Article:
Wednesday, August 2, 2017

Lots of politics in nonfiction television at the 2017 Television Critics Awards

I concluded 'The Handmaid's Tale,' 'Stranger Things,' and 'The Good Place' lead speculative fiction nominees at Television Critics Association Awards with "I might write about the reality and news and information program nominees later."  I think now fits that criterion, especially as the awards ceremony is this Saturday, August 5th.

At first glance, what I found remarkable about the news and information nominees was the inclusion of political humor shows.  At second glance, the number of political documentaries also struck me.
“Full Frontal With Samantha Bee,” TBS (2016 Winner in Category)
“Last Week Tonight With John Oliver,” HBO
“The Lead With Jake Tapper,” CNN
“O.J.: Made in America,” ESPN
“Planet Earth II,” BBC America
“Weiner,” Showtime
While I agree that both "Full Frontal With Samantha Bee" and "Last Week Tonight" are excellent sources of information -- in fact, I called "Last Week Tonight" "the best news program on TV today, even if it is considered entertainment" -- both shows are primarily comedy about the news, not the news itself.  Still, it says a lot about our times that the comedians do a better job of covering important stories than the actual journalists.  Many of today's stories, particularly the political ones, are absurd and deserve nothing better than to be laughed at.

On the other hand, some stories deserve a more serious and longer look than the evening news can give them, so they become the province of documentaries.  Two of them, "O.J.: Made in America" and "Weiner," were also nominated.  The former has been nominated for six Primetime Emmy Awards, while the latter probably should have been nominated for at least one.*

Rounding out the field are "Planet Earth II" and "The Lead With Jake Tapper," the only true news program nominated.  The former has ten Primetime Emmy nominations, while the latter couldn't even pick up one at the News and Documentary Emmy Awards; the Emmy voters prefer Anderson Cooper, who earned three nominations there, but that's a story for a future entry.

Speaking of preferences, Samantha Bee, who has six nominations for her regular show and the "Not the White House Correspondents Dinner" special, is the returning winner and favorite, at least for this award.  On the other hand, I expect John Oliver will beat her again at the Primetime Emmy Awards for Talk Variety Series.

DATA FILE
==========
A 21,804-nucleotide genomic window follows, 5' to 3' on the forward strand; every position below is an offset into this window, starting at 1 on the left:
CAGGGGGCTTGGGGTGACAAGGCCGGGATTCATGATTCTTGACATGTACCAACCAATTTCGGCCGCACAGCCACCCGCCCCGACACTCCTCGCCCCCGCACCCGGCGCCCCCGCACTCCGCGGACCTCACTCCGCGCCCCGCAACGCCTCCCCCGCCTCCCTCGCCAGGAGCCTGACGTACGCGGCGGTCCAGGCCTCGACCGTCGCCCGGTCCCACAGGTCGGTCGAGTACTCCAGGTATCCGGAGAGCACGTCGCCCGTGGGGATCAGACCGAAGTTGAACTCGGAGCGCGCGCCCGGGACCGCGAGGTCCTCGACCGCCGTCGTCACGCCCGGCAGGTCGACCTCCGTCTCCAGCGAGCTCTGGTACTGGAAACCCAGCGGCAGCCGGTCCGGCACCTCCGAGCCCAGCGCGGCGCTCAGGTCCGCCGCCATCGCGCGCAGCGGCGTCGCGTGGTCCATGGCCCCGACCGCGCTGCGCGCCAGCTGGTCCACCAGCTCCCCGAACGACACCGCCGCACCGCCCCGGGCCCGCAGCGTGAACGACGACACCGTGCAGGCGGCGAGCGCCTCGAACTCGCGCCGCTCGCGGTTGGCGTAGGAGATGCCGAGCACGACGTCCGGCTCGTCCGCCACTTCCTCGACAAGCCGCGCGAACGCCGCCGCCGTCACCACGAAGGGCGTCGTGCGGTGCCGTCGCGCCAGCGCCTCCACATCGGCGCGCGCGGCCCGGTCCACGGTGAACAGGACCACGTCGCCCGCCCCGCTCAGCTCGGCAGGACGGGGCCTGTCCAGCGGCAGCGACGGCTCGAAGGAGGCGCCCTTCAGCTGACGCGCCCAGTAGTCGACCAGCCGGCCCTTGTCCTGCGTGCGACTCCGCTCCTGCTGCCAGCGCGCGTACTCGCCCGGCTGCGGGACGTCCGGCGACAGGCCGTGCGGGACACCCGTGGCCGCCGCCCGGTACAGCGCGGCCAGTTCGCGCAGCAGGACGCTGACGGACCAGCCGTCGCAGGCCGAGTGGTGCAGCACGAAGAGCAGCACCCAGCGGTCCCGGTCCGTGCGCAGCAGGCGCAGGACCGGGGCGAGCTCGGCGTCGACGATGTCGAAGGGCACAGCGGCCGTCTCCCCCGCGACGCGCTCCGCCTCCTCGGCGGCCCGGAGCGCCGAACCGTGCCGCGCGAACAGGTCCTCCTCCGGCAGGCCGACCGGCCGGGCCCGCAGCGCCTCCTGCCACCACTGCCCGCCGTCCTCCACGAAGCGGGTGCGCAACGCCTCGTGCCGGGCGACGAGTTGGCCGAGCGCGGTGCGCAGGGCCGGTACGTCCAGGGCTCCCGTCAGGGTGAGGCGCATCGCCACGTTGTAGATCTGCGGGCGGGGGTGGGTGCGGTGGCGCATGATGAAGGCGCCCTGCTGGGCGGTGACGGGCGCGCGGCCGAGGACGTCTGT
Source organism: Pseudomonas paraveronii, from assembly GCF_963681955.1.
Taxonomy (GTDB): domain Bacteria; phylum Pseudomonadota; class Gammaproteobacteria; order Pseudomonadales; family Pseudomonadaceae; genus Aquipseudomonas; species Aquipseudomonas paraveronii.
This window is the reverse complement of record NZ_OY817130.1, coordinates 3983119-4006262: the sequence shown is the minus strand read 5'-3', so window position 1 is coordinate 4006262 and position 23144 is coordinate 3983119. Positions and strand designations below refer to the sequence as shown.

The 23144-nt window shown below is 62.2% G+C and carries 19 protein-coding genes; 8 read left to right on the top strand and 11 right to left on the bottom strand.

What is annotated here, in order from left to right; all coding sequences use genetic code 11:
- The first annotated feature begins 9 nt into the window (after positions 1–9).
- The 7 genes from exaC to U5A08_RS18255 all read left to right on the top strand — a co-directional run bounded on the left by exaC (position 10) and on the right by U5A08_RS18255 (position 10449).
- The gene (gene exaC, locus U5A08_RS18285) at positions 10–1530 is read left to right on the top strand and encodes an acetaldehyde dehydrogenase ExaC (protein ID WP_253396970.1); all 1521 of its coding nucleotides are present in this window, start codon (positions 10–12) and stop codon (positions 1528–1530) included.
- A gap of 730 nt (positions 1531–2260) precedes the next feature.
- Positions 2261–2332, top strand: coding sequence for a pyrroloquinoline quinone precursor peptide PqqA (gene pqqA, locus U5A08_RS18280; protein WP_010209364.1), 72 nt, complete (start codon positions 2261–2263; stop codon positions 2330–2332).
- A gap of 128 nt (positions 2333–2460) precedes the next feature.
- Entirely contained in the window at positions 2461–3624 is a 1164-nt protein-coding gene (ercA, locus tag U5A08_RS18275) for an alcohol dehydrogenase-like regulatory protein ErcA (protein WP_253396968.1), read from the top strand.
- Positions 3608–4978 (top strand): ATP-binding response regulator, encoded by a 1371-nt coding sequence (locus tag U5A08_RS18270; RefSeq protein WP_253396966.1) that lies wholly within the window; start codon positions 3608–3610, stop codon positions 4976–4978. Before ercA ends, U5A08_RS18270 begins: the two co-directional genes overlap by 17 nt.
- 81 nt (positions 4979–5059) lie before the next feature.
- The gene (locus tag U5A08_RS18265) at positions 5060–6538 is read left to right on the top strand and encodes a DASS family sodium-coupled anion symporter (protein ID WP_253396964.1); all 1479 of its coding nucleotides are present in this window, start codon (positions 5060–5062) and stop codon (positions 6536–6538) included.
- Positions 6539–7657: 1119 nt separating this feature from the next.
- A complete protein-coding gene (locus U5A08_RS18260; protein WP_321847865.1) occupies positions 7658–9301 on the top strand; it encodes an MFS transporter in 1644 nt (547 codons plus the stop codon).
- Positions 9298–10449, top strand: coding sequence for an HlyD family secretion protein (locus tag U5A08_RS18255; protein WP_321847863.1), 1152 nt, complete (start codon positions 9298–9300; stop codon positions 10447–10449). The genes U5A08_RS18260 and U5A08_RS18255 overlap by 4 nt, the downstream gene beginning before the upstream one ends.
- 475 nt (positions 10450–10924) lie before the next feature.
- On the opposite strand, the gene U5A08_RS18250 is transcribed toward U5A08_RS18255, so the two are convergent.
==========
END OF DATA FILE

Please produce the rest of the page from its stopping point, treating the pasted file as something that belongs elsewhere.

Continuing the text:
Politics also showed up in the next category.
“The Circus,” Showtime
“The Great British Baking Show,” PBS
“The Keepers,” Netflix
“Leah Remini: Scientology and the Aftermath,” A&E
“Shark Tank,” ABC
“Survivor: Game Changers,” CBS
Three of these stand out as not being standard reality shows.  "Leah Remini: Scientology and the Aftermath" has two Primetime Emmy nominations for Informational Series or Special and Sound Editing for a Nonfiction Program.  It's not a reality show, despite what the television critics think.  Neither is "The Keepers," which has an Emmy nomination for Documentary or Nonfiction Series.  Finally, "The Circus" straddles the line between reality and documentary, as it covered the presidential primaries in more or less real time; I found it both entertaining and informative.

If I thought the critics would vote for a reality show, I would think they would vote for either "The Great British Baking Show" or "Shark Tank."  That's not what I expect.  Instead, I suspect they will vote for either Leah Remini, a story about Hollywood that other people in Hollywood would like, or "The Keepers."  Sorry, "The Circus," just be happy to be nominated.

That's enough of the Television Critics Association Awards for now.  Stay tuned for more about the Emmy nominees.

*I'm biased, as I have been following this story for four years and think it deserves more recognition beyond being a political scandal.

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